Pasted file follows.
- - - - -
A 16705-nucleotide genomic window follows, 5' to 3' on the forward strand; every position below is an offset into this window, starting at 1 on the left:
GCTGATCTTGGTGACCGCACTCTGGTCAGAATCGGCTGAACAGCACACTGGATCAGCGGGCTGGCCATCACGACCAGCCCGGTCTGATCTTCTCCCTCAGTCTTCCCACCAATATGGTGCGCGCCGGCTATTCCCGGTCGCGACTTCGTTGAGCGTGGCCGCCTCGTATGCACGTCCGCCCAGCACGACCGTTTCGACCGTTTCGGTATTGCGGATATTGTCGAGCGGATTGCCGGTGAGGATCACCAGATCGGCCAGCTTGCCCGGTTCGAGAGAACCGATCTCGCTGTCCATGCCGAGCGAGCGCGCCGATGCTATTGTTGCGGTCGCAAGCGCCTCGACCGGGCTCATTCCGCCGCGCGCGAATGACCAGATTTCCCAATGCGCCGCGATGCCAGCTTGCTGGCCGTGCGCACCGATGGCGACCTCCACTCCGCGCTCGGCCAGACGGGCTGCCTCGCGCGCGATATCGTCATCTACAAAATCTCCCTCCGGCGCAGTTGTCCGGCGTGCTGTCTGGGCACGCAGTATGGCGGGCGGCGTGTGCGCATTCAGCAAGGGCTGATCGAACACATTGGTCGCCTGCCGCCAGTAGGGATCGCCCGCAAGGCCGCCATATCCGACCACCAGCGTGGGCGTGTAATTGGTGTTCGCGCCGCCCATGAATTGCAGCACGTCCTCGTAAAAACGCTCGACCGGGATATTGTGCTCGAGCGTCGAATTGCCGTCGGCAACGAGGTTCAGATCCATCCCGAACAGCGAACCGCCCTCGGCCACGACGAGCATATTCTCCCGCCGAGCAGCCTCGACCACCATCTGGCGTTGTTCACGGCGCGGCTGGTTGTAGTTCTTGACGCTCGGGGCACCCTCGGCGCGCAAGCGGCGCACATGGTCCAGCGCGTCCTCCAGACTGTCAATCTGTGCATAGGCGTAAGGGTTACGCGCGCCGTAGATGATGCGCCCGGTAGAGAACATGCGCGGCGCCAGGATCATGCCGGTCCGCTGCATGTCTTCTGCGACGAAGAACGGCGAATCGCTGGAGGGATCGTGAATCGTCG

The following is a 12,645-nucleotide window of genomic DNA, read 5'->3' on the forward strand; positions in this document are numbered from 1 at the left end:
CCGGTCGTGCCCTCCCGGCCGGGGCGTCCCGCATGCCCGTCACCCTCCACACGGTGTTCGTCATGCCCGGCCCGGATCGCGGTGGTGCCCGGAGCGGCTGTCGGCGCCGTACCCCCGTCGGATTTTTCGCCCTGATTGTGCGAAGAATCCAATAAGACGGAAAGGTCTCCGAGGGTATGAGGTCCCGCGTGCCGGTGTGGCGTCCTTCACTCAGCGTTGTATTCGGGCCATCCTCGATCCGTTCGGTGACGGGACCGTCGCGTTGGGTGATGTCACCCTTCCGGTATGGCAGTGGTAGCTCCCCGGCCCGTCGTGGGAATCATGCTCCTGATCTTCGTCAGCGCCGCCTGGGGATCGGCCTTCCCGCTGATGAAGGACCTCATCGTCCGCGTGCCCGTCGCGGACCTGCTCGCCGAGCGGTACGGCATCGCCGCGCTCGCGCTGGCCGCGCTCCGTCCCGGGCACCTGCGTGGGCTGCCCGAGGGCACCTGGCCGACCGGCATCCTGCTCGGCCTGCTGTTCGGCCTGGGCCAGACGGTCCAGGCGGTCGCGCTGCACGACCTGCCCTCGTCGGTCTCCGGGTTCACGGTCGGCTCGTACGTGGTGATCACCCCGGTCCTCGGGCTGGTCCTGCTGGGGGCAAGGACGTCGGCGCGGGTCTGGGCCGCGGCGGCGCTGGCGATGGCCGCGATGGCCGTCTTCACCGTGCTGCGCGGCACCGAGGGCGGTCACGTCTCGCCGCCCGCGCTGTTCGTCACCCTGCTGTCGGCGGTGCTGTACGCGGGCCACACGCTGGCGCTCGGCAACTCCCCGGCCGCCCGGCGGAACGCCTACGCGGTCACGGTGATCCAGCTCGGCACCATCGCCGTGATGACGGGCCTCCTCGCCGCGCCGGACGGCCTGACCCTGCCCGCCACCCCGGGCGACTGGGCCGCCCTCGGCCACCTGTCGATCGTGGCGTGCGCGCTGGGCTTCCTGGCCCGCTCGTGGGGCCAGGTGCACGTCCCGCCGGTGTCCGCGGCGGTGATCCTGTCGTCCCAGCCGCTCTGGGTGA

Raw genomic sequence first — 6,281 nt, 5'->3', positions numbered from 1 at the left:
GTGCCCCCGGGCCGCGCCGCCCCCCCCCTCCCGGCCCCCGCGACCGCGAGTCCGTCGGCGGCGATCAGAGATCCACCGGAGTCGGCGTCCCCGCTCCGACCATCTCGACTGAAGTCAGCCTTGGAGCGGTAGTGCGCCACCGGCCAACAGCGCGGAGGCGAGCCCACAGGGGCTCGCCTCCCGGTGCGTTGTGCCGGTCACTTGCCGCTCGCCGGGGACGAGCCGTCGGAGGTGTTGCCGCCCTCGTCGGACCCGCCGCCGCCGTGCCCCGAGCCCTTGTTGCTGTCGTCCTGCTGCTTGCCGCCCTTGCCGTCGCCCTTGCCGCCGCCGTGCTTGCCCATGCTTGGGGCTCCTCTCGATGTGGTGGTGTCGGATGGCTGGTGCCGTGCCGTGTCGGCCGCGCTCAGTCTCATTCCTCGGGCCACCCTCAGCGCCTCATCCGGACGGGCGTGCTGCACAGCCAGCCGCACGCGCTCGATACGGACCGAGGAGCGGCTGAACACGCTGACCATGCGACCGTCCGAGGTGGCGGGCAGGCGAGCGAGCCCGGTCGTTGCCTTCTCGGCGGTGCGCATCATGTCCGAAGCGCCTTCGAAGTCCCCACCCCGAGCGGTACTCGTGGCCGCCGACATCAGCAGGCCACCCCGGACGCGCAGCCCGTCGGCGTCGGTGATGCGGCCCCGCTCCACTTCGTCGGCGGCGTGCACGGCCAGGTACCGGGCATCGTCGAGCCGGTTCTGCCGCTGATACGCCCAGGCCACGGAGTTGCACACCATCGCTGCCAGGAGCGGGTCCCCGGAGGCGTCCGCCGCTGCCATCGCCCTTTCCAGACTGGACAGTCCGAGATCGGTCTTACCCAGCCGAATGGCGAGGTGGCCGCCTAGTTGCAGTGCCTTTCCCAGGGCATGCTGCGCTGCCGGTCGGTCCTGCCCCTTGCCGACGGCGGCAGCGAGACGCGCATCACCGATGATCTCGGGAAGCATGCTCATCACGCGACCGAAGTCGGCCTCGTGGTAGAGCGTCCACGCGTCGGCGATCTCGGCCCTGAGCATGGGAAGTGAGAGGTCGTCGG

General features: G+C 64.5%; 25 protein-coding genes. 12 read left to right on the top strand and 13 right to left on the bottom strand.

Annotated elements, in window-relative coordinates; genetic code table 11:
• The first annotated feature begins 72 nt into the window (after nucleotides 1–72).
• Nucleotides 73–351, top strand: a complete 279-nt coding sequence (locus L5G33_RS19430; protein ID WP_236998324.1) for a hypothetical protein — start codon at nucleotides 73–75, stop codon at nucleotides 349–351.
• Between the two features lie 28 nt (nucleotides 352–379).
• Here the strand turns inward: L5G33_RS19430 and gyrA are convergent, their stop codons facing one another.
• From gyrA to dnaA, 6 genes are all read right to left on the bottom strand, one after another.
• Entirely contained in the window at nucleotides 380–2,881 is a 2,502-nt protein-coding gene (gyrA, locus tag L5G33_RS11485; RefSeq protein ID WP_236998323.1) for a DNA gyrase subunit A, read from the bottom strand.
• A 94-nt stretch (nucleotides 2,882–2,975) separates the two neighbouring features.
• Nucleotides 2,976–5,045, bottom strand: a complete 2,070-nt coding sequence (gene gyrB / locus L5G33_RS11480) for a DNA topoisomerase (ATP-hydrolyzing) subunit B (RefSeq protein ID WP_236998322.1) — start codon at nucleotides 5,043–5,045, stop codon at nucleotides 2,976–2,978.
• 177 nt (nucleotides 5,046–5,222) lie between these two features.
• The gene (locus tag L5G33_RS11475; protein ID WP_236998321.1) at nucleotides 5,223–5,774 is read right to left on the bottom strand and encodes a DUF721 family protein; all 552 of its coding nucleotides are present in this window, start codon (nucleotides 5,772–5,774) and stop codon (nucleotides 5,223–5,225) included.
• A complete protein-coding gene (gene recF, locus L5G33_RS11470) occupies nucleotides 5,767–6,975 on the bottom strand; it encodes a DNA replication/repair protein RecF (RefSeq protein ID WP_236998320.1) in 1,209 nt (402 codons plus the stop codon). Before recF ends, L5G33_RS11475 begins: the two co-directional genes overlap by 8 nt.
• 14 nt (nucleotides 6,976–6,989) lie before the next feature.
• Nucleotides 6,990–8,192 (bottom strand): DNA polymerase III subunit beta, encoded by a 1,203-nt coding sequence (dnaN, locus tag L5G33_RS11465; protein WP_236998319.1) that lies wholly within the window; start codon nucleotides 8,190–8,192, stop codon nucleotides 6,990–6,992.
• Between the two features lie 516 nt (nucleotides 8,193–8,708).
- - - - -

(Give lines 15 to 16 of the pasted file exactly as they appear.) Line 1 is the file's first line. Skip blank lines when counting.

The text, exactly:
• A 94-nt stretch (nucleotides 2,882–2,975) separates the two neighbouring features.
• Nucleotides 2,976–5,045, bottom strand: a complete 2,070-nt coding sequence (gene gyrB / locus L5G33_RS11480) for a DNA topoisomerase (ATP-hydrolyzing) subunit B (RefSeq protein ID WP_236998322.1) — start codon at nucleotides 5,043–5,045, stop codon at nucleotides 2,976–2,978.